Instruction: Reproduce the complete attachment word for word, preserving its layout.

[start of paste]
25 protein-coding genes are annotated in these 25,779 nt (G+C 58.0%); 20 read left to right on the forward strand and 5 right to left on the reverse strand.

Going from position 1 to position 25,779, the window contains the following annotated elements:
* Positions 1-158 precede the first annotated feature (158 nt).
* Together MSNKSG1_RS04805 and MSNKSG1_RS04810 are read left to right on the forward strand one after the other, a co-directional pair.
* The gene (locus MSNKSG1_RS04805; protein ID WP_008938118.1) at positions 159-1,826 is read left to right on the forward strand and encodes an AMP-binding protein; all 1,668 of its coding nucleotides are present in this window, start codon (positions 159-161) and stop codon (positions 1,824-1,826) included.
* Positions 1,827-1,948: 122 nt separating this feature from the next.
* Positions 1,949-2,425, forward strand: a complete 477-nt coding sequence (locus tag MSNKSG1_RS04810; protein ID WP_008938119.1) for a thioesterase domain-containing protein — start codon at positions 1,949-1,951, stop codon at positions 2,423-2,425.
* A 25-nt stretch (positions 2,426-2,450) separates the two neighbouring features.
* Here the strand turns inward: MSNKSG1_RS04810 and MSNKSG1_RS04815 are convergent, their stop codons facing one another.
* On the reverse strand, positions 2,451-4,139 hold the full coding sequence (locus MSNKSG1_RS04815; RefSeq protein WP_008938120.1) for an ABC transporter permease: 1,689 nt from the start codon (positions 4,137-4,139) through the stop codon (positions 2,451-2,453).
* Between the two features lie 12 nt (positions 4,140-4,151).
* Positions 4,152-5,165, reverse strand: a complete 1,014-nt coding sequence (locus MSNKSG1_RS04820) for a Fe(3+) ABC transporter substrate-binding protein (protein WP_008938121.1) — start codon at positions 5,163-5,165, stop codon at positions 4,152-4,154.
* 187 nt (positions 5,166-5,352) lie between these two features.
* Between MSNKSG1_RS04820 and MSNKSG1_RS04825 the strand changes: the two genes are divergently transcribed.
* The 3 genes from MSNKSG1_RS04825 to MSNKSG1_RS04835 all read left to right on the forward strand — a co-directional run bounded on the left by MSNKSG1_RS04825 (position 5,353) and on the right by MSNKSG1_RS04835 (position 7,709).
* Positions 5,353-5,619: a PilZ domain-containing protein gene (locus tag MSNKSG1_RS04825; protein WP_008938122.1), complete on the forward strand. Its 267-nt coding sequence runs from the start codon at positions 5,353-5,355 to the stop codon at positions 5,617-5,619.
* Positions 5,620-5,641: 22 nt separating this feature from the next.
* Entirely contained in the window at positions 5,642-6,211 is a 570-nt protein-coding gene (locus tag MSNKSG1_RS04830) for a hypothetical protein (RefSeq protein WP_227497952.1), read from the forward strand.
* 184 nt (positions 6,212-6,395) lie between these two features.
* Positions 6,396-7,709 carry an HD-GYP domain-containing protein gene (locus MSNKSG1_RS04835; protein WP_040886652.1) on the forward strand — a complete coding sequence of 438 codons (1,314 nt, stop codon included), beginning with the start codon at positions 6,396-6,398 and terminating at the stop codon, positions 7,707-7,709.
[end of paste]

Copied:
25 protein-coding genes are annotated in these 25,779 nt (G+C 58.0%); 20 read left to right on the forward strand and 5 right to left on the reverse strand.

Going from position 1 to position 25,779, the window contains the following annotated elements:
* Positions 1-158 precede the first annotated feature (158 nt).
* Together MSNKSG1_RS04805 and MSNKSG1_RS04810 are read left to right on the forward strand one after the other, a co-directional pair.
* The gene (locus MSNKSG1_RS04805; protein ID WP_008938118.1) at positions 159-1,826 is read left to right on the forward strand and encodes an AMP-binding protein; all 1,668 of its coding nucleotides are present in this window, start codon (positions 159-161) and stop codon (positions 1,824-1,826) included.
* Positions 1,827-1,948: 122 nt separating this feature from the next.
* Positions 1,949-2,425, forward strand: a complete 477-nt coding sequence (locus tag MSNKSG1_RS04810; protein ID WP_008938119.1) for a thioesterase domain-containing protein — start codon at positions 1,949-1,951, stop codon at positions 2,423-2,425.
* A 25-nt stretch (positions 2,426-2,450) separates the two neighbouring features.
* Here the strand turns inward: MSNKSG1_RS04810 and MSNKSG1_RS04815 are convergent, their stop codons facing one another.
* On the reverse strand, positions 2,451-4,139 hold the full coding sequence (locus MSNKSG1_RS04815; RefSeq protein WP_008938120.1) for an ABC transporter permease: 1,689 nt from the start codon (positions 4,137-4,139) through the stop codon (positions 2,451-2,453).
* Between the two features lie 12 nt (positions 4,140-4,151).
* Positions 4,152-5,165, reverse strand: a complete 1,014-nt coding sequence (locus MSNKSG1_RS04820) for a Fe(3+) ABC transporter substrate-binding protein (protein WP_008938121.1) — start codon at positions 5,163-5,165, stop codon at positions 4,152-4,154.
* 187 nt (positions 5,166-5,352) lie between these two features.
* Between MSNKSG1_RS04820 and MSNKSG1_RS04825 the strand changes: the two genes are divergently transcribed.
* The 3 genes from MSNKSG1_RS04825 to MSNKSG1_RS04835 all read left to right on the forward strand — a co-directional run bounded on the left by MSNKSG1_RS04825 (position 5,353) and on the right by MSNKSG1_RS04835 (position 7,709).
* Positions 5,353-5,619: a PilZ domain-containing protein gene (locus tag MSNKSG1_RS04825; protein WP_008938122.1), complete on the forward strand. Its 267-nt coding sequence runs from the start codon at positions 5,353-5,355 to the stop codon at positions 5,617-5,619.
* Positions 5,620-5,641: 22 nt separating this feature from the next.
* Entirely contained in the window at positions 5,642-6,211 is a 570-nt protein-coding gene (locus tag MSNKSG1_RS04830) for a hypothetical protein (RefSeq protein WP_227497952.1), read from the forward strand.
* 184 nt (positions 6,212-6,395) lie between these two features.
* Positions 6,396-7,709 carry an HD-GYP domain-containing protein gene (locus MSNKSG1_RS04835; protein WP_040886652.1) on the forward strand — a complete coding sequence of 438 codons (1,314 nt, stop codon included), beginning with the start codon at positions 6,396-6,398 and terminating at the stop codon, positions 7,707-7,709.